Hope in the ordinary

By: OSV Newsweekly

I always think of the opening line to Snoopy’s first novel in the old “Peanuts” cartoon: “It was a dark and stormy night.”

On Dec. 26, at 12:01 a.m., the lights go out in Indiana. The Christmas trees are out in the gutter, the Nativity scenes are once again in the back of the garage. By Epiphany, the big day — like the kids’ toys — is barely a memory.

Northern Indiana is the land of the Great Dark. It begins right around All Saints Day. Hoosiers hunker down when the clouds settle in from Canada in the fall; they know it won’t be over until the first spring tornadoes come up from the Southwest. And if the sky is blue and brilliantly sunny in January or February, Hoosiers also know the temperature won’t get above zero.

That’s why they light things up right after Halloween. It is light therapy without a light box. But once it’s done, it’s done. The Great Dark doesn’t end until Easter at the earliest. Hoosiers will be in the middle of it until after the regular season begins in baseball. So it goes.

The Great Dark bumps into Ordinary Time in mid-January. Ordinary Time begins on the day after the feast of the Baptism of the Lord, the Sunday after the Epiphany on Jan. 6. There are exceptions to this dating, but the thing to keep in mind is this: You’ll never celebrate the First Sunday in Ordinary Time. Ever.

What I’m told by the liturgists is that since the Christmas season concludes with the Baptism of the Lord, Ordinary Time always begins on the Monday or Tuesday after the feast, never on a Sunday. The following Sunday is then counted as the Second Sunday of Ordinary Time, this year Jan. 20.

As a kid, I always thought Ordinary Time between the end of the Christmas season and Ash Wednesday was its own Great Dark. Between the glory of the Nativity and the drama of Lent, the time seemed uneventful. Ordinary.

But there is nothing ordinary in “Ordinary Time.” It is the faith lived, loved and taught daily in the life of the Church. It is the story of the Good News.

It’s that way right from the start. The Gospel for the Second Sunday of Ordinary Time is either John the Baptist’s acknowledgment of Christ as the Lamb of God, or Christ’s first miracle when he changes water into wine at the wedding at Cana. This year it is Cana (Jn 2:1-11).

Cana is one of my favorite “sit down and let me tell you a story” parts of Scripture. John tells us that Jesus, his disciples and Mary were invited to celebrate a marriage at Cana. We can picture them laughing and socializing. But during the wedding celebration, the wine runs short. Knowing the embarrassment this would cause the bride and groom, Mary goes to her Son.

“They have no wine,” she says to him. Jesus answers, “Woman, how does your concern affect me? My hour has not yet come.” But Jesus tells the waiters to fill six jars with water and take them to the steward of the feast. The steward proclaims that the best wine had been saved for last.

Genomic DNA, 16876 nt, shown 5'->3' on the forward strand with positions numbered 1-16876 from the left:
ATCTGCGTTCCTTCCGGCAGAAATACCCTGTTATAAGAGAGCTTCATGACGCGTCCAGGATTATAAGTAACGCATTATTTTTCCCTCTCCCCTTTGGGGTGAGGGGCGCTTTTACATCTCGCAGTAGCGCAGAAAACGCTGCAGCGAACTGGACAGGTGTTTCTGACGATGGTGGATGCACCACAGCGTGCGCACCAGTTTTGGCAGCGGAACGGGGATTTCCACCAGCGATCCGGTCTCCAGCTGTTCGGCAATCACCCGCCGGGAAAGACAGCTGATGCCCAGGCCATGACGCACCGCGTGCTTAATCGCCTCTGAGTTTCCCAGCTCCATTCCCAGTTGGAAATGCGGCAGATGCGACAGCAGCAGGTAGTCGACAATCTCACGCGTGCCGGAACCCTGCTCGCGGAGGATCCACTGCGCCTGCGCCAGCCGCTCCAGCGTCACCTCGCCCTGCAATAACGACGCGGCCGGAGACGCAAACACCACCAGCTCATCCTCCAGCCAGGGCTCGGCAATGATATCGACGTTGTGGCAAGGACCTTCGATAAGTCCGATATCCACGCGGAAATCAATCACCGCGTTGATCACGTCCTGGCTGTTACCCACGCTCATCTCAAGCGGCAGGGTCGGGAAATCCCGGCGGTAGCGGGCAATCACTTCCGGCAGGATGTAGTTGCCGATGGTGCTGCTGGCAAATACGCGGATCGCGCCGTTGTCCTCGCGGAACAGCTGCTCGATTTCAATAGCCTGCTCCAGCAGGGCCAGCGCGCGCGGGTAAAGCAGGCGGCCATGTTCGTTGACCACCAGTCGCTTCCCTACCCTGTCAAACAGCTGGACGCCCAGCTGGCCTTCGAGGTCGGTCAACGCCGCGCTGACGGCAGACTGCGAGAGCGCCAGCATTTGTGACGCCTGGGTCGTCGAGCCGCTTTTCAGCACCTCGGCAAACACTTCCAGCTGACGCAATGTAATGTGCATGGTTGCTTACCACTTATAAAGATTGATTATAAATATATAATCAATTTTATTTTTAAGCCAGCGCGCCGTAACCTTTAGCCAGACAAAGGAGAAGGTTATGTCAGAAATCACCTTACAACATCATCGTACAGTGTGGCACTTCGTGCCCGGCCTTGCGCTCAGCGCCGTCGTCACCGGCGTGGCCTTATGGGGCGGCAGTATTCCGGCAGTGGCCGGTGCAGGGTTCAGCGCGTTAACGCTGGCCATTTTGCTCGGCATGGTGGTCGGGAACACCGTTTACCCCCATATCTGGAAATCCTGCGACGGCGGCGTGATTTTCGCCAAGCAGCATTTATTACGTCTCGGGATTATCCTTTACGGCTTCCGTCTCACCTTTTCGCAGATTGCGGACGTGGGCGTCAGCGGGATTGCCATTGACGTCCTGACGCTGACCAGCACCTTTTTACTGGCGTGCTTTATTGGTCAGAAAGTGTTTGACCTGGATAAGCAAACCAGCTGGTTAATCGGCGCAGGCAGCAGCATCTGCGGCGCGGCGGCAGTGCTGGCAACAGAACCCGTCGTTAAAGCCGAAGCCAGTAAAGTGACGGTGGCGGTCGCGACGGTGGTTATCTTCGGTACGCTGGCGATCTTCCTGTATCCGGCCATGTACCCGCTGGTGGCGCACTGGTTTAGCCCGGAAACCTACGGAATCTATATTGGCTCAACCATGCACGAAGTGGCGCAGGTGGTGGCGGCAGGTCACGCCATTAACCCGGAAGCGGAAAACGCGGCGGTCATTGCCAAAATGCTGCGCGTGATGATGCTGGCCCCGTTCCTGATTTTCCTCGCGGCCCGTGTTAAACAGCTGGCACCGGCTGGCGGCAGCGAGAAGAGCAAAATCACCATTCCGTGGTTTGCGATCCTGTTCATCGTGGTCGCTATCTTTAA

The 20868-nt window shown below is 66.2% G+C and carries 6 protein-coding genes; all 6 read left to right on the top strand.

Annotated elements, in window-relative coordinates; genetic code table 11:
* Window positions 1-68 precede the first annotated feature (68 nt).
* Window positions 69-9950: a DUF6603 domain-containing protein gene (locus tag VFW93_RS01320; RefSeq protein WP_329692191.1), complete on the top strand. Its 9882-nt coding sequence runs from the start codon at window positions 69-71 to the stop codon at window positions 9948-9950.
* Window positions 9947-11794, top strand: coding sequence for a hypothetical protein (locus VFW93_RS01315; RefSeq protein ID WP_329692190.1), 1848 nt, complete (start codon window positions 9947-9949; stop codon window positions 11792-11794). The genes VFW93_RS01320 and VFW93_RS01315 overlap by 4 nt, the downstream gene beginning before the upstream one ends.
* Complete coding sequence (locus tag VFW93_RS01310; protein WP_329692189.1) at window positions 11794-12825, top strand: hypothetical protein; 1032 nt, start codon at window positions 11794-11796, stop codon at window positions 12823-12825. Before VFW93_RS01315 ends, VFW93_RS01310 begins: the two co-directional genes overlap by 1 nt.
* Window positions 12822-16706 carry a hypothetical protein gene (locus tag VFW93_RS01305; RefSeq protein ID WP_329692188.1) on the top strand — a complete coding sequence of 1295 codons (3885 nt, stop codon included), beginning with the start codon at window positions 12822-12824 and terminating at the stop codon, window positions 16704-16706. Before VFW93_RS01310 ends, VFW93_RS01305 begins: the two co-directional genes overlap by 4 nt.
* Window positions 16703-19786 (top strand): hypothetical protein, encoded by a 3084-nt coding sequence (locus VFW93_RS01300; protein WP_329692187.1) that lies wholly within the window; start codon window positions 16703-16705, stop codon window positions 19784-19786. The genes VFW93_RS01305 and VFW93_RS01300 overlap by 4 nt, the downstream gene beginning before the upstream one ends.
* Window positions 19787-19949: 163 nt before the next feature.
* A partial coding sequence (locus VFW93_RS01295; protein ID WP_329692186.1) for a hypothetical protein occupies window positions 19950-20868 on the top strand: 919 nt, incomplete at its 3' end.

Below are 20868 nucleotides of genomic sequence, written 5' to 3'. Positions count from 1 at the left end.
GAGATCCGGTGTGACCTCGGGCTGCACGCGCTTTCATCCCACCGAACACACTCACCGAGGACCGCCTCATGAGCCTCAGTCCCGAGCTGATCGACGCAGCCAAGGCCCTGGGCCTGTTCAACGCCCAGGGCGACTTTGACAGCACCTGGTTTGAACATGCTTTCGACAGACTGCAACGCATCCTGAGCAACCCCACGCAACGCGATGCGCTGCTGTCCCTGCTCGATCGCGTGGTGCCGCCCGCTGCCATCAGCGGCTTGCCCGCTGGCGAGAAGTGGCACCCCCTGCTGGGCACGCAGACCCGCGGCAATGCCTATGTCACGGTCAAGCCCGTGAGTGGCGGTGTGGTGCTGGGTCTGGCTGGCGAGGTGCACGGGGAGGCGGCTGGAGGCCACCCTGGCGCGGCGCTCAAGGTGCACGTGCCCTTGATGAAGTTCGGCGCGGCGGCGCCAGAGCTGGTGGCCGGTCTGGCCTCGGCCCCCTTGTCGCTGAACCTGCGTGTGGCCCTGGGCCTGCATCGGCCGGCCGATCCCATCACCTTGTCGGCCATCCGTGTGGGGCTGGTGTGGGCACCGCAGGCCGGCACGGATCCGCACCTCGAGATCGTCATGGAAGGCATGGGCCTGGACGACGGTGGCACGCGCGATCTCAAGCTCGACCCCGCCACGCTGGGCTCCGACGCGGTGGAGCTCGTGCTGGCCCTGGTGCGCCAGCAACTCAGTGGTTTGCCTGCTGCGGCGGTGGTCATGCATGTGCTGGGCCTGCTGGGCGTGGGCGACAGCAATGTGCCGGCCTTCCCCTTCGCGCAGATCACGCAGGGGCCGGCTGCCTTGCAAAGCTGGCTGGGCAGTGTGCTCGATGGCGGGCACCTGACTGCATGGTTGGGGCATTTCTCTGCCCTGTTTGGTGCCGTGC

Jesus’ first miracle — changing water into wine so a young couple won’t be embarrassed —is so miraculously ordinary.

It’s good that we have Ordinary Time to help us through those days leading up to Lent. We can fill ourselves with stories like Cana and remember that there is no such thing as a believer without confident hope in the miraculous during the ordinary. Especially in a dark and stormy night.

This article comes to you from OSV Newsweekly (Our Sunday Visitor) courtesy of your parish or diocese.


Catholic News & Perspective

Provides information on the Church, the nation and the world from OSV, America's most popular and trusted national Catholic news source


Opening the Word: Blessings and woes

Friday, February 15, 2019
By:  Timothy P. O'Malley In this column, I often have cautioned against our mishearing of familiar scriptural passages. When we hear the... Read More

Canon lawyers debate excommunication

Wednesday, February 13, 2019
By: Brian Fraga If it were up to many frustrated Catholics who follow the news, Gov. Andrew Cuomo of New York already would be excommunicated.... Read More

Winter musings

Monday, February 11, 2019
BY: Robert P. Lockwood Four items plus one in search of a late-winter column: 1. Plasma therapy: Ambrosia Health offers “young plasma... Read More

Opening the Word: The least of these

Friday, February 8, 2019
By: Timothy P. O'Malley Jesus, the one who has come to fulfill the messianic prophecy of Isaiah, seeks out missionary companions. But instead of... Read More

Editorial: NY abortion bill is nothing to celebrate

Wednesday, February 6, 2019
By: OSV Editorial Board was a hideous image: the top of One World Trade Center — a structure literally built on the ashes of men, women and... Read More

A breath of fresh air

Monday, February 4, 2019
By: Teresa Tomeo The last few weeks in the media have been like none I’ve ever seen before, and I’ve been in this industry for nearly... Read More

Opening the Word: Prophetic discipleship

Friday, February 1, 2019
By: Timothy P. O'Malley OSV Newsweekly Jesus’ prophetic career seems to get off to a rocky start. Standing up in the synagogue in Nazareth,... Read More

‘We must keep marching for life every day’

Wednesday, January 30, 2019
By: OSV Staff OSV Newsweekly Hundreds of thousands of peaceful protesters attended the 46th annual March for Life in Washington, D.C., on Jan. 18,... Read More

Celibacy as choice

Monday, January 28, 2019
By:  Msgr. Owen F. Campion OSV Newsweekly This may surprise some people, even Catholics. When deacons looking ahead to the priesthood are... Read More

Opening the Word: Salvation is real

Friday, January 25, 2019
By: Timothy P. O'Malley OSV Newsweekly If you’re a frequent user of Twitter, you are aware of the internecine squabbles that break out among... Read More

Online Giving

Online Giving

Secure and Convenient Donate now!